I mean I don't want to allocate 5% of my portfolio to gold because it's most likely to just be a drag, but if I use this and get my full returns but can hold some gold and don't have to worry about it's returns. There might be upside in stagflation where both equities and bonds do poorly.

Just my guess anyway. There's gotta be a way it can all go wrong. There always is. Maybe that is just default risk on the leveraged bonds (or damage from market gyrations due to a temporary default after a debt ceiling raise isn't agreed upon in a timely fashion for instance).

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Re: (NEW) WisdomTree 90/60 U.S. Balanced Fund

Post by hdas » Thu Aug 09, 2018 7:39 am

nisiprius wrote:
Thu Aug 09, 2018 5:41 am
Question #1: If it owns 90% large-cap stock plain and simple, why is Morningstar showing 60%?
Answer: Fund is really new, and they are probably as confused as you are.
nisiprius wrote:
Thu Aug 09, 2018 5:41 am
Question #2: So why, exactly, are they talking about "50% Equity, 30% Bond, 20% Long-Short Equity?"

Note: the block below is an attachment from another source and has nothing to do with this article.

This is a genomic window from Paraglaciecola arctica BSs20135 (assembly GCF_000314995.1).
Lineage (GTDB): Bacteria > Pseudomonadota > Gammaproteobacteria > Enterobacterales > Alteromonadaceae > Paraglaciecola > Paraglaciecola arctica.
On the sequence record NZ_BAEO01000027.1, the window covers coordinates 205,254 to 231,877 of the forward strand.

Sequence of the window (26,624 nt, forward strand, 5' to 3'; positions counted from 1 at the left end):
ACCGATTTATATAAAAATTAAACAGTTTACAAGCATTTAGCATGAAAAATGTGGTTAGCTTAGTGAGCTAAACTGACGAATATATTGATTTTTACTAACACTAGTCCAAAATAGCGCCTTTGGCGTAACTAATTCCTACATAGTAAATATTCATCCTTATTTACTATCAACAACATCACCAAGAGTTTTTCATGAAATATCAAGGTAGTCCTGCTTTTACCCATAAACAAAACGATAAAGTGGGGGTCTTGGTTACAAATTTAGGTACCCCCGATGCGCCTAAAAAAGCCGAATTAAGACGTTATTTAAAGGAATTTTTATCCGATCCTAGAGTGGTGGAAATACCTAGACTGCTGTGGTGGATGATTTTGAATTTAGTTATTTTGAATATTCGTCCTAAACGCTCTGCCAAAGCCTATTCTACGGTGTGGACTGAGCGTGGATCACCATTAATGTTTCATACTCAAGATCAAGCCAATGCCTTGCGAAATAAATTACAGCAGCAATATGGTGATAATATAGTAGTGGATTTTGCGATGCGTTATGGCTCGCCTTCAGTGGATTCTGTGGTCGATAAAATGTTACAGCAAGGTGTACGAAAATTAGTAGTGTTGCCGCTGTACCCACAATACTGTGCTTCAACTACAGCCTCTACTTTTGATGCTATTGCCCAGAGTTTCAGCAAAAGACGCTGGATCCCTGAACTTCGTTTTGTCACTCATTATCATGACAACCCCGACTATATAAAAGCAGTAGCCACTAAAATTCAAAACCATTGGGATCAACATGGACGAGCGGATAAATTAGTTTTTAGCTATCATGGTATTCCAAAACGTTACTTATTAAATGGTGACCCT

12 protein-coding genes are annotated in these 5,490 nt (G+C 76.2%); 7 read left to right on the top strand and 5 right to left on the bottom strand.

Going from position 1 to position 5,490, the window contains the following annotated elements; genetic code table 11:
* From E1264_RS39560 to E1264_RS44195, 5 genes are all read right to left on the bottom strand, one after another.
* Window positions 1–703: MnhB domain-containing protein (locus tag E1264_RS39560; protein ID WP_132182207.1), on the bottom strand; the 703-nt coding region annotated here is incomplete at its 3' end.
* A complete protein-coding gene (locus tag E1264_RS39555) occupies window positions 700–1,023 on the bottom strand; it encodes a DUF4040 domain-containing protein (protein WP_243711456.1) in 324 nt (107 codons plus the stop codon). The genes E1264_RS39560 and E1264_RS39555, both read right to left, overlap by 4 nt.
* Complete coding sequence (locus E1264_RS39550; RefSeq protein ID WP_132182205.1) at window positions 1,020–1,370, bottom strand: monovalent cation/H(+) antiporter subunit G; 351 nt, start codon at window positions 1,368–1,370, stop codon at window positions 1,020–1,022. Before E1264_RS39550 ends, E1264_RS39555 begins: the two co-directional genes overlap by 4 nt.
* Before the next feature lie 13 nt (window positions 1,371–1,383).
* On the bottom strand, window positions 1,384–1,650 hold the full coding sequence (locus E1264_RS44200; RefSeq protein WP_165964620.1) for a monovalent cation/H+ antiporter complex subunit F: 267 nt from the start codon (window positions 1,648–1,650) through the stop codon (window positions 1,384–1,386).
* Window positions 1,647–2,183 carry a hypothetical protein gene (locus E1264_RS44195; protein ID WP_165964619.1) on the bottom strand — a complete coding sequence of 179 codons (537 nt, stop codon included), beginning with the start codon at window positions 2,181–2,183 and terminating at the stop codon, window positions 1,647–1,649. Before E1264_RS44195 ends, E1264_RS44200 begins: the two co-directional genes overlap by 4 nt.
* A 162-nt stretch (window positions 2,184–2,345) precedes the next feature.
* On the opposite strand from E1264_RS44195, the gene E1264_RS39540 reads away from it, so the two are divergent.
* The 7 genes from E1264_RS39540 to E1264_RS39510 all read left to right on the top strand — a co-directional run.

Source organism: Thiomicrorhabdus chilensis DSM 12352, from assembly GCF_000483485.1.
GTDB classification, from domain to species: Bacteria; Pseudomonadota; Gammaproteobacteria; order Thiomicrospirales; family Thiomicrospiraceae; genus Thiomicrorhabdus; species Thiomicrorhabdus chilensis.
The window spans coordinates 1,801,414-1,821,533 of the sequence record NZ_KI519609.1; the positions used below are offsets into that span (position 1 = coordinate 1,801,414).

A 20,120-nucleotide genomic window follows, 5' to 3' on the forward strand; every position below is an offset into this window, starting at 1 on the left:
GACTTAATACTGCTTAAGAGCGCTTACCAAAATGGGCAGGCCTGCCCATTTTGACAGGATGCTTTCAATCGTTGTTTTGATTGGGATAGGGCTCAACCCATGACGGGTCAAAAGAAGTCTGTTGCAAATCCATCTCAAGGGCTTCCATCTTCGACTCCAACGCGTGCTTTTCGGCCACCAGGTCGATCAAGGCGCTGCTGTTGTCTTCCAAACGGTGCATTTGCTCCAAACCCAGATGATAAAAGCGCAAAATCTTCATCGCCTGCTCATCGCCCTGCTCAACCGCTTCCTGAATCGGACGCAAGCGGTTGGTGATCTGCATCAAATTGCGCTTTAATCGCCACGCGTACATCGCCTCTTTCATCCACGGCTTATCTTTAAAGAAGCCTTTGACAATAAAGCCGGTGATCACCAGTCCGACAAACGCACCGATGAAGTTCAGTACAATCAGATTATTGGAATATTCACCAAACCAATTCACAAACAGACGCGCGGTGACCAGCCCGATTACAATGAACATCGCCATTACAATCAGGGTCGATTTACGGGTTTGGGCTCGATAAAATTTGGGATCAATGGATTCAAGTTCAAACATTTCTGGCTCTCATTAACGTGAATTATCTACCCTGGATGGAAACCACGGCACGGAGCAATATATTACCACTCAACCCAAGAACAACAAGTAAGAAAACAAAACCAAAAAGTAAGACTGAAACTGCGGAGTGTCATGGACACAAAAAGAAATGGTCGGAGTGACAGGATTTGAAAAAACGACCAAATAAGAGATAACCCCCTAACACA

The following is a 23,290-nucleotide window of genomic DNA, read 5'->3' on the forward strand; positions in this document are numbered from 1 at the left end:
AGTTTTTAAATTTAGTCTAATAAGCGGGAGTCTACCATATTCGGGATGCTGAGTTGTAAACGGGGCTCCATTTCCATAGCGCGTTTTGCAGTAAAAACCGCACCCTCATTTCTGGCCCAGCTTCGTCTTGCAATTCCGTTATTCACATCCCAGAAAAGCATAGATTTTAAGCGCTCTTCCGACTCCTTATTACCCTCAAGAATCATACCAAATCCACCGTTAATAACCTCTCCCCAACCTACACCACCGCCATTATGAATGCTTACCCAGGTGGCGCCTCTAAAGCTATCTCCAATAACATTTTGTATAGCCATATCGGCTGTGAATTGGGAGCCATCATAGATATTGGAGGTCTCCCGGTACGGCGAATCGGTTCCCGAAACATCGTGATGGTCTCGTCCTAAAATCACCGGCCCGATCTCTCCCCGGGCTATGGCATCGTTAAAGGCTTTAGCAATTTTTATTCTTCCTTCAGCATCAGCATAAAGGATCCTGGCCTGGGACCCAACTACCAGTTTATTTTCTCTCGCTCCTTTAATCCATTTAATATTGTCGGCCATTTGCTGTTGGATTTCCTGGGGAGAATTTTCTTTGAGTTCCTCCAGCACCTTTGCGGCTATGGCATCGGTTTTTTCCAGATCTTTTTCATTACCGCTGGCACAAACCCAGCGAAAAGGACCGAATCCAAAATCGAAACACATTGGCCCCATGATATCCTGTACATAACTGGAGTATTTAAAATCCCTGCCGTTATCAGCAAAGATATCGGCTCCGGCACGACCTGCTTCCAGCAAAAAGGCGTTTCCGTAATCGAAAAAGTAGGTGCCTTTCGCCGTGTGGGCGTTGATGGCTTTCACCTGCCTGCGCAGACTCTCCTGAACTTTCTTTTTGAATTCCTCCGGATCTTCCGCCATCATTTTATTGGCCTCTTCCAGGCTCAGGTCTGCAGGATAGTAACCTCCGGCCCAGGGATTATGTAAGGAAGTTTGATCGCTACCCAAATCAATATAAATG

Because the original idea of this fund is all about efficient capital allocation. Using leverage to open space to uncorrelated strategy within the allocation, without giving up space for equities. As I mentioned, the idea of this fund came from a blog post, read this: http://econompicdata.blogspot.com/2016/ ... funds.html

For the rest of your questions I recommend you read this introduction to treasury futures https://www.cmegroup.com/education/file ... utures.pdf
Last edited by hdas on Thu Aug 09, 2018 8:01 am, edited 1 time in total.
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Re: (NEW) WisdomTree 90/60 U.S. Balanced Fund

Post by qwertyjazz » Thu Aug 09, 2018 7:53 am